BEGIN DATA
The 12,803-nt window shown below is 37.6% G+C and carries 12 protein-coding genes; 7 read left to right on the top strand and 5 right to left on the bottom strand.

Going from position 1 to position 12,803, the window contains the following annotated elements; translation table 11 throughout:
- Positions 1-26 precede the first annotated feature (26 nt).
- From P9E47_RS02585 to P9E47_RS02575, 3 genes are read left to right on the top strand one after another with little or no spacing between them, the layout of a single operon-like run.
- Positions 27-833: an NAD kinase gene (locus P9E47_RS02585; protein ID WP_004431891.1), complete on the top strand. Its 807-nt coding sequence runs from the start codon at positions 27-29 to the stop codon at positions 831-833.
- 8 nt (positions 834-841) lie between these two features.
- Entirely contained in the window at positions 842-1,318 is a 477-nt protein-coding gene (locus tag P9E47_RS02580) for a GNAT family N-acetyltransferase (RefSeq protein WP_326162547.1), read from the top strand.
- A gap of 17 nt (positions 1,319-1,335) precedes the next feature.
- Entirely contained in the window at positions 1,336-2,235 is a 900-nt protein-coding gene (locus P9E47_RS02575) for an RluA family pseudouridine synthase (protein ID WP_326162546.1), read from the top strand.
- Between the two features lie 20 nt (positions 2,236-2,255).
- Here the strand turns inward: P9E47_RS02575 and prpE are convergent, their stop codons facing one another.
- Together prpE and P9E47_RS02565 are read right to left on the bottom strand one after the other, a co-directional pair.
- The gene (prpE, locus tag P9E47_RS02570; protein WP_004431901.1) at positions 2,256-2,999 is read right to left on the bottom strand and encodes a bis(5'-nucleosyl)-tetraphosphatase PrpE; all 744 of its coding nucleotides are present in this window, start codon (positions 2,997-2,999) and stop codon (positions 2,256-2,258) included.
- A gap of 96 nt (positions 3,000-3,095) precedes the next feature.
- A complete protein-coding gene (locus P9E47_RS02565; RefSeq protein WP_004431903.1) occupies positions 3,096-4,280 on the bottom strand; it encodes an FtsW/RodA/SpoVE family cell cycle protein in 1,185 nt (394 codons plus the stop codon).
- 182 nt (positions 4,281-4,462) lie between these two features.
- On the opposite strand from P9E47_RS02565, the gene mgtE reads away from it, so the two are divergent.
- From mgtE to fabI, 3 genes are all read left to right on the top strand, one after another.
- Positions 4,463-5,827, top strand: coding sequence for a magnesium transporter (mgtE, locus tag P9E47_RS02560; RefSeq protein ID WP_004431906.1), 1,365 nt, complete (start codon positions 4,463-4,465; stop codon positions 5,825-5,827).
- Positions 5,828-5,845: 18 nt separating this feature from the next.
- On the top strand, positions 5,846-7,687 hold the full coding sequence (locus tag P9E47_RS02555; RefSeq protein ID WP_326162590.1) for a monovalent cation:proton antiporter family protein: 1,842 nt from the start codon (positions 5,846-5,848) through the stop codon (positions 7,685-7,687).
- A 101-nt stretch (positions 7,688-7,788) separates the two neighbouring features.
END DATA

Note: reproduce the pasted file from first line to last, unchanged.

The 12,803-nt window shown below is 37.6% G+C and carries 12 protein-coding genes; 7 read left to right on the top strand and 5 right to left on the bottom strand.

Going from position 1 to position 12,803, the window contains the following annotated elements; translation table 11 throughout:
- Positions 1-26 precede the first annotated feature (26 nt).
- From P9E47_RS02585 to P9E47_RS02575, 3 genes are read left to right on the top strand one after another with little or no spacing between them, the layout of a single operon-like run.
- Positions 27-833: an NAD kinase gene (locus P9E47_RS02585; protein ID WP_004431891.1), complete on the top strand. Its 807-nt coding sequence runs from the start codon at positions 27-29 to the stop codon at positions 831-833.
- 8 nt (positions 834-841) lie between these two features.
- Entirely contained in the window at positions 842-1,318 is a 477-nt protein-coding gene (locus tag P9E47_RS02580) for a GNAT family N-acetyltransferase (RefSeq protein WP_326162547.1), read from the top strand.
- A gap of 17 nt (positions 1,319-1,335) precedes the next feature.
- Entirely contained in the window at positions 1,336-2,235 is a 900-nt protein-coding gene (locus P9E47_RS02575) for an RluA family pseudouridine synthase (protein ID WP_326162546.1), read from the top strand.
- Between the two features lie 20 nt (positions 2,236-2,255).
- Here the strand turns inward: P9E47_RS02575 and prpE are convergent, their stop codons facing one another.
- Together prpE and P9E47_RS02565 are read right to left on the bottom strand one after the other, a co-directional pair.
- The gene (prpE, locus tag P9E47_RS02570; protein WP_004431901.1) at positions 2,256-2,999 is read right to left on the bottom strand and encodes a bis(5'-nucleosyl)-tetraphosphatase PrpE; all 744 of its coding nucleotides are present in this window, start codon (positions 2,997-2,999) and stop codon (positions 2,256-2,258) included.
- A gap of 96 nt (positions 3,000-3,095) precedes the next feature.
- A complete protein-coding gene (locus P9E47_RS02565; RefSeq protein WP_004431903.1) occupies positions 3,096-4,280 on the bottom strand; it encodes an FtsW/RodA/SpoVE family cell cycle protein in 1,185 nt (394 codons plus the stop codon).
- 182 nt (positions 4,281-4,462) lie between these two features.
- On the opposite strand from P9E47_RS02565, the gene mgtE reads away from it, so the two are divergent.
- From mgtE to fabI, 3 genes are all read left to right on the top strand, one after another.
- Positions 4,463-5,827, top strand: coding sequence for a magnesium transporter (mgtE, locus tag P9E47_RS02560; RefSeq protein ID WP_004431906.1), 1,365 nt, complete (start codon positions 4,463-4,465; stop codon positions 5,825-5,827).
- Positions 5,828-5,845: 18 nt separating this feature from the next.
- On the top strand, positions 5,846-7,687 hold the full coding sequence (locus tag P9E47_RS02555; RefSeq protein ID WP_326162590.1) for a monovalent cation:proton antiporter family protein: 1,842 nt from the start codon (positions 5,846-5,848) through the stop codon (positions 7,685-7,687).
- A 101-nt stretch (positions 7,688-7,788) separates the two neighbouring features.